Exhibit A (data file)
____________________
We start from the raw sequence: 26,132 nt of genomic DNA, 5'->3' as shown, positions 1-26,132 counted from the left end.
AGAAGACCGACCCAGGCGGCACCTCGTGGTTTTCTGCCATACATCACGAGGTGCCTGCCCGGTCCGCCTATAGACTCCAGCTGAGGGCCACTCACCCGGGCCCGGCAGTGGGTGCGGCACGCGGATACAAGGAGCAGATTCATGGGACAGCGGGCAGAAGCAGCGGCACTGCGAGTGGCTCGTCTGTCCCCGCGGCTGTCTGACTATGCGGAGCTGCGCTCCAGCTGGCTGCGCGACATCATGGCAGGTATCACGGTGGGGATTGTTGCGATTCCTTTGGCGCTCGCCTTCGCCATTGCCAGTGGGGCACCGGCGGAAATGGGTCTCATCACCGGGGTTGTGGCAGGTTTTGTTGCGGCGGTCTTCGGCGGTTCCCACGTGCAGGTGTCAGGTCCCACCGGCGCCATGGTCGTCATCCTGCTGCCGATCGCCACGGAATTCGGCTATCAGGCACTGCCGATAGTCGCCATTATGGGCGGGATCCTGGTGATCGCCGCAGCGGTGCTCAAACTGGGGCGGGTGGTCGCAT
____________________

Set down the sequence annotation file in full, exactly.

We start from the raw sequence: 26,132 nt of genomic DNA, 5'->3' as shown, positions 1-26,132 counted from the left end.
AGAAGACCGACCCAGGCGGCACCTCGTGGTTTTCTGCCATACATCACGAGGTGCCTGCCCGGTCCGCCTATAGACTCCAGCTGAGGGCCACTCACCCGGGCCCGGCAGTGGGTGCGGCACGCGGATACAAGGAGCAGATTCATGGGACAGCGGGCAGAAGCAGCGGCACTGCGAGTGGCTCGTCTGTCCCCGCGGCTGTCTGACTATGCGGAGCTGCGCTCCAGCTGGCTGCGCGACATCATGGCAGGTATCACGGTGGGGATTGTTGCGATTCCTTTGGCGCTCGCCTTCGCCATTGCCAGTGGGGCACCGGCGGAAATGGGTCTCATCACCGGGGTTGTGGCAGGTTTTGTTGCGGCGGTCTTCGGCGGTTCCCACGTGCAGGTGTCAGGTCCCACCGGCGCCATGGTCGTCATCCTGCTGCCGATCGCCACGGAATTCGGCTATCAGGCACTGCCGATAGTCGCCATTATGGGCGGGATCCTGGTGATCGCCGCAGCGGTGCTCAAACTGGGGCGGGTGGTCGCAT